Document Type


Journal Title

Journal of Occupational Therapy Education

Publication Date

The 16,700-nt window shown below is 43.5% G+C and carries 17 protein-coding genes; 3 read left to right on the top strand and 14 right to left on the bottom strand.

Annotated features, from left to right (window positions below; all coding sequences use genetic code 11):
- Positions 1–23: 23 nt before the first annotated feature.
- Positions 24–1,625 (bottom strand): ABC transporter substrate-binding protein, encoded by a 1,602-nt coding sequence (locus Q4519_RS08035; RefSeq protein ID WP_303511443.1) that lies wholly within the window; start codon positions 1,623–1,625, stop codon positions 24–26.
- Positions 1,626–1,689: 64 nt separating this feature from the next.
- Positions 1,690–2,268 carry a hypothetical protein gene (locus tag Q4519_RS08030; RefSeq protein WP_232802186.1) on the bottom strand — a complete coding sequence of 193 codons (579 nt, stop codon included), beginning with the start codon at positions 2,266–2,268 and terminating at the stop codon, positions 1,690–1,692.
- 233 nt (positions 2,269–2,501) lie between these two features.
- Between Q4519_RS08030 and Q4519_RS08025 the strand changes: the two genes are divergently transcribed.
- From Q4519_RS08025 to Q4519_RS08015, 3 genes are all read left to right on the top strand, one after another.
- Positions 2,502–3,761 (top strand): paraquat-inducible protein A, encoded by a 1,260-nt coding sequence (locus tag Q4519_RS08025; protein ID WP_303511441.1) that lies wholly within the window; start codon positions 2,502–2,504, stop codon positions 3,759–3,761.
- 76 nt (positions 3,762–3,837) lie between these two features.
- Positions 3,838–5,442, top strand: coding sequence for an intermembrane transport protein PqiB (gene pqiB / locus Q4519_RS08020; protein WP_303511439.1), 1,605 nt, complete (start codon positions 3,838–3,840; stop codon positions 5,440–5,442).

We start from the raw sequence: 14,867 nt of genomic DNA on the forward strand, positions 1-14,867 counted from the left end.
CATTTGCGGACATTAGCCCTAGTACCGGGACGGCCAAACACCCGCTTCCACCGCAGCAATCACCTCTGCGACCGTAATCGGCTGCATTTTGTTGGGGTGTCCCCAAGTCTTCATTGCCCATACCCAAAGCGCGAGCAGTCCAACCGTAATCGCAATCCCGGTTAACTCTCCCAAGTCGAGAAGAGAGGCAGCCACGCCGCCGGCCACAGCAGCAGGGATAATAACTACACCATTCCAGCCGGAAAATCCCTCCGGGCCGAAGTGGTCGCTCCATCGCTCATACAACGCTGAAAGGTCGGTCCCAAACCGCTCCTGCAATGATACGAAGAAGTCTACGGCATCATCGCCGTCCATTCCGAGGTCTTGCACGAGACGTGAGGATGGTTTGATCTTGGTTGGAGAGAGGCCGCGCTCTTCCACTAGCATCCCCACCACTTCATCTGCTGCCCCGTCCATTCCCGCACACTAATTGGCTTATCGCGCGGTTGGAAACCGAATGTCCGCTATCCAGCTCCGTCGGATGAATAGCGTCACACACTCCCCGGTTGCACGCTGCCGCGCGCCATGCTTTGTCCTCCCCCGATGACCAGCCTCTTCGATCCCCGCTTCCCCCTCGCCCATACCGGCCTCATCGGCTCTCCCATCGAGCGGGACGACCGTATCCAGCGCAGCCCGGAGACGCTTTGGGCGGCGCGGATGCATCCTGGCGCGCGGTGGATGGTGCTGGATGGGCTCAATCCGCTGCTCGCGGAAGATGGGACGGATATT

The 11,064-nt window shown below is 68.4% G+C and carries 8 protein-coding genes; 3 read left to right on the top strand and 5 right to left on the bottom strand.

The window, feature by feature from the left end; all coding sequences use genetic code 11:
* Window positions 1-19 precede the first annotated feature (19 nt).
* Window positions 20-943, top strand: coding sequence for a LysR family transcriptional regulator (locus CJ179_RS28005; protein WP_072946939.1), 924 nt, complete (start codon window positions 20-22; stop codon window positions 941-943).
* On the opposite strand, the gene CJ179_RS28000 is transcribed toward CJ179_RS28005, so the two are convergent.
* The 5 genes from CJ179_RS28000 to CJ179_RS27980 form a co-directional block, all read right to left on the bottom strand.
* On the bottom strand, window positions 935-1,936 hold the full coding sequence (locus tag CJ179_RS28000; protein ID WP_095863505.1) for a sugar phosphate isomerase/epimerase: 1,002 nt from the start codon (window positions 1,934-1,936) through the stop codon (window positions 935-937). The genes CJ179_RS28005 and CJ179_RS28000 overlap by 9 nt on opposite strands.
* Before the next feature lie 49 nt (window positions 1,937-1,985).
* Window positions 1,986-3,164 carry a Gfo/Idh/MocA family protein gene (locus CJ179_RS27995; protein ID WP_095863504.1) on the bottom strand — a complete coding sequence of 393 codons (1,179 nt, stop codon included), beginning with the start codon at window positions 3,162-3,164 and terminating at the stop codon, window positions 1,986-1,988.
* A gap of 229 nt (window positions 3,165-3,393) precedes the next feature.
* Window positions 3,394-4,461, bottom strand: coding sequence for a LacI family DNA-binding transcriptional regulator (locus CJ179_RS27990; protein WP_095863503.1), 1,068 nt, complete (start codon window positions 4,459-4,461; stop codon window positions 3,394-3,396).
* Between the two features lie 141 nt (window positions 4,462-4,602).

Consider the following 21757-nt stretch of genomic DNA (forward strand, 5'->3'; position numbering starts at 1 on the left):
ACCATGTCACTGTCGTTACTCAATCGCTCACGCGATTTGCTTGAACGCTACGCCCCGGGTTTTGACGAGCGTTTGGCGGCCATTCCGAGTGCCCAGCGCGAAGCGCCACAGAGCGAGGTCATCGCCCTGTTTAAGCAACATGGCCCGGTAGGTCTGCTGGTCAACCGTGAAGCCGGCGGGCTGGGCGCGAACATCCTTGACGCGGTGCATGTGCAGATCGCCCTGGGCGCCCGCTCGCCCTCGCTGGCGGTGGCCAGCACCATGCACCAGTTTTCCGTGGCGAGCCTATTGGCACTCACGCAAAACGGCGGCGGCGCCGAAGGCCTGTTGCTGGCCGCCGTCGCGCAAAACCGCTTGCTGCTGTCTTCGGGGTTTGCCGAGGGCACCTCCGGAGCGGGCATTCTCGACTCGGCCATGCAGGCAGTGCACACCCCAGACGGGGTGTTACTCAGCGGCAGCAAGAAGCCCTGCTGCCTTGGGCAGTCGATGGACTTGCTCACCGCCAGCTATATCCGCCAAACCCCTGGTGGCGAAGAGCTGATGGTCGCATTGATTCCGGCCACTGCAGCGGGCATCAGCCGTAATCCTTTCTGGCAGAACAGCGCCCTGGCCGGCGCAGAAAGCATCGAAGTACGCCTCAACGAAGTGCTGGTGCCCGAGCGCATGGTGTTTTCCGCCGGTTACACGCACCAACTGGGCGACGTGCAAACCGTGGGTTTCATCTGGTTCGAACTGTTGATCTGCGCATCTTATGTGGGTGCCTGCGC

High levels of stress among occupational therapy graduate students have led to the adoption of unhealthy coping habits such as poor nutrition, little exercise, and disrupted sleep. In response, many institutions have explored programming and even curricular changes to support student well-being. However, very few are built upon a strong theoretical foundation to address holistic well-being. Therefore, this paper describes how logic modeling was used to develop a student well-being program based on Facilitating Learning and Occupational Well-Being Using Research-Based Initiatives for Student Health (FLOURISH), a theoretical approach rooted in the Person-Environment-Occupation Performance Model. A well-being program delivered via a virtual community of practice for entry-level students at a Midwestern occupational therapy program was created to decrease stress and enhance overall well-being for the performance of learning. The program consisted of eight 50-minute sessions that met once per week and included topics of physical, mental, sociocultural, environmental, and occupational well-being. The student well-being program is one viable option that shows promise to empower students with a theoretical approach to address personal and professional well-being, which has the potential to translate into professional practice. In this article, we describe the well-being program and the theoretical approach in detail and illustrate how it can be used to improve occupational therapy student well-being.